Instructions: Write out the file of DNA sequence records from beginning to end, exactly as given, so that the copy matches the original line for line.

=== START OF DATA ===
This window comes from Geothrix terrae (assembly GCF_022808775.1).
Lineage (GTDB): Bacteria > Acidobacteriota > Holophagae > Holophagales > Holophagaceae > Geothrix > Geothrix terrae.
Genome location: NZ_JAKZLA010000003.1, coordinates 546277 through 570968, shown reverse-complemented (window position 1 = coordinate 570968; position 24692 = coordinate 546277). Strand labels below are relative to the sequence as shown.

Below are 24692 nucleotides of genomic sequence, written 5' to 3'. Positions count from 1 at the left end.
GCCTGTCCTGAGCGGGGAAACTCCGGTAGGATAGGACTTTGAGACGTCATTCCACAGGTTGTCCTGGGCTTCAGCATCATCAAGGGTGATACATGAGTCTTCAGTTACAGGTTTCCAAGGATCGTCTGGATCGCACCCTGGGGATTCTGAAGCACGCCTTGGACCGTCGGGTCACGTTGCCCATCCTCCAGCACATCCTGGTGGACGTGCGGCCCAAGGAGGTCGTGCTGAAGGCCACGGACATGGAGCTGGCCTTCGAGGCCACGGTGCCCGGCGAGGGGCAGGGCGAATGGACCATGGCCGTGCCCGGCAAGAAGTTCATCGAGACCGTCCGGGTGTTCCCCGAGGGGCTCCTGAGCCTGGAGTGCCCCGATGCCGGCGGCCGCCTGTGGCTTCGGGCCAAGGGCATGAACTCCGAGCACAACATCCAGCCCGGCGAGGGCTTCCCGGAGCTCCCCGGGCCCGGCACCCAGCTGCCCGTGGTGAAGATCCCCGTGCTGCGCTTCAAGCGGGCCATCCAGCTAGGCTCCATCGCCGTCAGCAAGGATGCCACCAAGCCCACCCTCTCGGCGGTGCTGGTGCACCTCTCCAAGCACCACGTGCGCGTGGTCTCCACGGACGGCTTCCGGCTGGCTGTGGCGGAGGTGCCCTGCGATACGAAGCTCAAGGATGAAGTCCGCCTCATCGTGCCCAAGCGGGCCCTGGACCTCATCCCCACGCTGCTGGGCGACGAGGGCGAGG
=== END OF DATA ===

This window comes from Geothrix terrae (assembly GCF_022808775.1).
Lineage (GTDB): Bacteria > Acidobacteriota > Holophagae > Holophagales > Holophagaceae > Geothrix > Geothrix terrae.
Genome location: NZ_JAKZLA010000003.1, coordinates 546277 through 570968, shown reverse-complemented (window position 1 = coordinate 570968; position 24692 = coordinate 546277). Strand labels below are relative to the sequence as shown.

Below are 24692 nucleotides of genomic sequence, written 5' to 3'. Positions count from 1 at the left end.
GCCTGTCCTGAGCGGGGAAACTCCGGTAGGATAGGACTTTGAGACGTCATTCCACAGGTTGTCCTGGGCTTCAGCATCATCAAGGGTGATACATGAGTCTTCAGTTACAGGTTTCCAAGGATCGTCTGGATCGCACCCTGGGGATTCTGAAGCACGCCTTGGACCGTCGGGTCACGTTGCCCATCCTCCAGCACATCCTGGTGGACGTGCGGCCCAAGGAGGTCGTGCTGAAGGCCACGGACATGGAGCTGGCCTTCGAGGCCACGGTGCCCGGCGAGGGGCAGGGCGAATGGACCATGGCCGTGCCCGGCAAGAAGTTCATCGAGACCGTCCGGGTGTTCCCCGAGGGGCTCCTGAGCCTGGAGTGCCCCGATGCCGGCGGCCGCCTGTGGCTTCGGGCCAAGGGCATGAACTCCGAGCACAACATCCAGCCCGGCGAGGGCTTCCCGGAGCTCCCCGGGCCCGGCACCCAGCTGCCCGTGGTGAAGATCCCCGTGCTGCGCTTCAAGCGGGCCATCCAGCTAGGCTCCATCGCCGTCAGCAAGGATGCCACCAAGCCCACCCTCTCGGCGGTGCTGGTGCACCTCTCCAAGCACCACGTGCGCGTGGTCTCCACGGACGGCTTCCGGCTGGCTGTGGCGGAGGTGCCCTGCGATACGAAGCTCAAGGATGAAGTCCGCCTCATCGTGCCCAAGCGGGCCCTGGACCTCATCCCCACGCTGCTGGGCGACGAGGGCGAGG